Forum shopping is widespread in patent litigation because there are clear differences in outcomes among the various federal districts. An accused patent infringer that is sued in a particularly disadvantageous forum can file a motion to transfer to a more convenient forum, but the general consensus is that such motions are difficult to win. Accordingly, accused infringers often file declaratory judgment actions to forum shop. Such actions allow accused infringers to preemptively sue the patent owner in the accused infringer’s preferred forum, and are considered by many to be the best way for accused infringers to play the forum shopping game. Indeed, accused infringers file substantial numbers of declaratory judgment actions every year. This Article presents new evidence confirming that declaratory judgment actions are often filed to forum shop. But the data also demonstrates that declaratory judgment actions are 2.4 times more likely to be transferred than non-declaratory judgment cases. This suggests that declaratory judgment plaintiffs are often unable to hold onto their chosen forum. Indiscriminate use of declaratory judgment actions to forum shop thus increases unpredictability and wasteful litigation, thereby impeding innovation. The new data presented herein about forum shopping by patent litigants gives a richer context to the debate over forum shopping in general and serves as a basis for further investigation into its effects on judicial norms and efficiency.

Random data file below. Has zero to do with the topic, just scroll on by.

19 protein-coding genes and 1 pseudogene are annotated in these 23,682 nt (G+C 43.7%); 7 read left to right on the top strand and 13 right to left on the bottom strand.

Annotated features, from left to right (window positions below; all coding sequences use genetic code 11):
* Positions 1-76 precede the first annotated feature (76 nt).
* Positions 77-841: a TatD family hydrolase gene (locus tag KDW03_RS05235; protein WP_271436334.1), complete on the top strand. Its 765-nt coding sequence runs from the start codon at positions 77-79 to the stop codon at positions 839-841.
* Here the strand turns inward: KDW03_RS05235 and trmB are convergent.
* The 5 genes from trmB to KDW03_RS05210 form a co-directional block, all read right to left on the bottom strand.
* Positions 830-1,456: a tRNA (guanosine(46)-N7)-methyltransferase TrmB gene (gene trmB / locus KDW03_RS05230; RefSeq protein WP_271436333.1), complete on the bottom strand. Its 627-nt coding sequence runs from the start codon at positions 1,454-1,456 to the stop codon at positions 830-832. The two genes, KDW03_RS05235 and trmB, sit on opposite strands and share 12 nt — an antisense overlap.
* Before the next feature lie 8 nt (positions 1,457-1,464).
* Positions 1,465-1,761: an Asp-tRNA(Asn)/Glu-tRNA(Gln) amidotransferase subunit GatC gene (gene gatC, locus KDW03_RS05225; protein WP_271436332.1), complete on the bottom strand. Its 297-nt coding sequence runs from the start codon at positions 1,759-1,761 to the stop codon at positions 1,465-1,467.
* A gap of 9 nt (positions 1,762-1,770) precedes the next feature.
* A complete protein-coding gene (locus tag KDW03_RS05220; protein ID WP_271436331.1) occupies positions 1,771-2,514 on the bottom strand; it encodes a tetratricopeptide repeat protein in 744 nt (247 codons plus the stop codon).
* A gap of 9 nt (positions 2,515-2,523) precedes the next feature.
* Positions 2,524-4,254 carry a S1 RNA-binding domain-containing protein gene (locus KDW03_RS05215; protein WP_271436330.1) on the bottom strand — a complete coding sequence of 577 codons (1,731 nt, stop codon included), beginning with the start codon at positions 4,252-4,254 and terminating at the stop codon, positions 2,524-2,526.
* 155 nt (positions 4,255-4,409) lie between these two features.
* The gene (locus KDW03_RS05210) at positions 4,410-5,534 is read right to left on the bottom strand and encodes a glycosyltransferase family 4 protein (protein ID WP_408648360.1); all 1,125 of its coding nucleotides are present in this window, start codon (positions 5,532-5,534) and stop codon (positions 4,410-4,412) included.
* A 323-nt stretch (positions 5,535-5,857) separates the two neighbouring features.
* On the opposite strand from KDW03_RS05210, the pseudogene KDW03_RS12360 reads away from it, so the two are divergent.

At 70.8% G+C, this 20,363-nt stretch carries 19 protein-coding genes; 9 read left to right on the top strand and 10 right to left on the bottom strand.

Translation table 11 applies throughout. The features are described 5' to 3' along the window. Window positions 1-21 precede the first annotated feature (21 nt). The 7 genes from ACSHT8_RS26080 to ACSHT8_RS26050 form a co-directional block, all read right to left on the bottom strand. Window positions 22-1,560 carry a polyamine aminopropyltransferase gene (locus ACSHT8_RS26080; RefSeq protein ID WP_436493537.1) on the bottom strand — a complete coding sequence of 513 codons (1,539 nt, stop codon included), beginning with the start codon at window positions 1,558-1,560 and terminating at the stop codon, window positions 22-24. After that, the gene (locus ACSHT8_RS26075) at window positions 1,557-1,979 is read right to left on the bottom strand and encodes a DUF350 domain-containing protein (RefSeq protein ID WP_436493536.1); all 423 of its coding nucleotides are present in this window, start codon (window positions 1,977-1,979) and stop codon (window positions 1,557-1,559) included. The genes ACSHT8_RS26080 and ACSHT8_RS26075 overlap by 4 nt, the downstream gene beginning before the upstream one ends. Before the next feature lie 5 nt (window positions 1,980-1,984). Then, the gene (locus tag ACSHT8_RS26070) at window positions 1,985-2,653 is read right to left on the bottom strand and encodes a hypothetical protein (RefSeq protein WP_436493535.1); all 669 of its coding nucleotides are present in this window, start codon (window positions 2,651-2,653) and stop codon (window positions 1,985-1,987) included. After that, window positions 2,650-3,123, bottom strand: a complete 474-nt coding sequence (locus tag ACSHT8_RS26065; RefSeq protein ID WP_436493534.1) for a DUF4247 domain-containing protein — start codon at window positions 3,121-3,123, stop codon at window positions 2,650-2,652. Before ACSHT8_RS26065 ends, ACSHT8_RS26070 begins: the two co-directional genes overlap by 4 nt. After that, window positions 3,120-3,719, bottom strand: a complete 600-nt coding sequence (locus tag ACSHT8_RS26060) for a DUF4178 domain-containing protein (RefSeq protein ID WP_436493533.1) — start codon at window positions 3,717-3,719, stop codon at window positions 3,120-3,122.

Chester S. Chuang, Offensive Venue: The Curious Use of Declaratory Judgment to Forum Shop in Patent Litigation, George Washington Law Review 80, (2012)